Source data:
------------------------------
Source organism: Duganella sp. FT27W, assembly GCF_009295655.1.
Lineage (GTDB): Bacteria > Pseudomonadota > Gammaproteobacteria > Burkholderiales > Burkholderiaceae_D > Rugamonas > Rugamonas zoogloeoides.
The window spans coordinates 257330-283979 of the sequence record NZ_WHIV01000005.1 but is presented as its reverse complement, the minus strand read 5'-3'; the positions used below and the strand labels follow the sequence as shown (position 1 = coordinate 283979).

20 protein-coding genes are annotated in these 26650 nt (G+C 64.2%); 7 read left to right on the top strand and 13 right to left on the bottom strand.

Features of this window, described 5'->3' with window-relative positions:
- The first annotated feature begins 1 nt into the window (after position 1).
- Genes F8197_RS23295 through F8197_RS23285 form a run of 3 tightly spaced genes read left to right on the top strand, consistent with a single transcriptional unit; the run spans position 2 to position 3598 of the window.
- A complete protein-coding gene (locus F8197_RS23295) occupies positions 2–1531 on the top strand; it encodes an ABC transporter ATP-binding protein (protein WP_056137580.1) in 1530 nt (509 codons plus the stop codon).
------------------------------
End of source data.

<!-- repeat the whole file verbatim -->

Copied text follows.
Source organism: Duganella sp. FT27W, assembly GCF_009295655.1.
Lineage (GTDB): Bacteria > Pseudomonadota > Gammaproteobacteria > Burkholderiales > Burkholderiaceae_D > Rugamonas > Rugamonas zoogloeoides.
The window spans coordinates 257330-283979 of the sequence record NZ_WHIV01000005.1 but is presented as its reverse complement, the minus strand read 5'-3'; the positions used below and the strand labels follow the sequence as shown (position 1 = coordinate 283979).

20 protein-coding genes are annotated in these 26650 nt (G+C 64.2%); 7 read left to right on the top strand and 13 right to left on the bottom strand.

Features of this window, described 5'->3' with window-relative positions:
- The first annotated feature begins 1 nt into the window (after position 1).
- Genes F8197_RS23295 through F8197_RS23285 form a run of 3 tightly spaced genes read left to right on the top strand, consistent with a single transcriptional unit; the run spans position 2 to position 3598 of the window.
- A complete protein-coding gene (locus F8197_RS23295) occupies positions 2–1531 on the top strand; it encodes an ABC transporter ATP-binding protein (protein WP_056137580.1) in 1530 nt (509 codons plus the stop codon).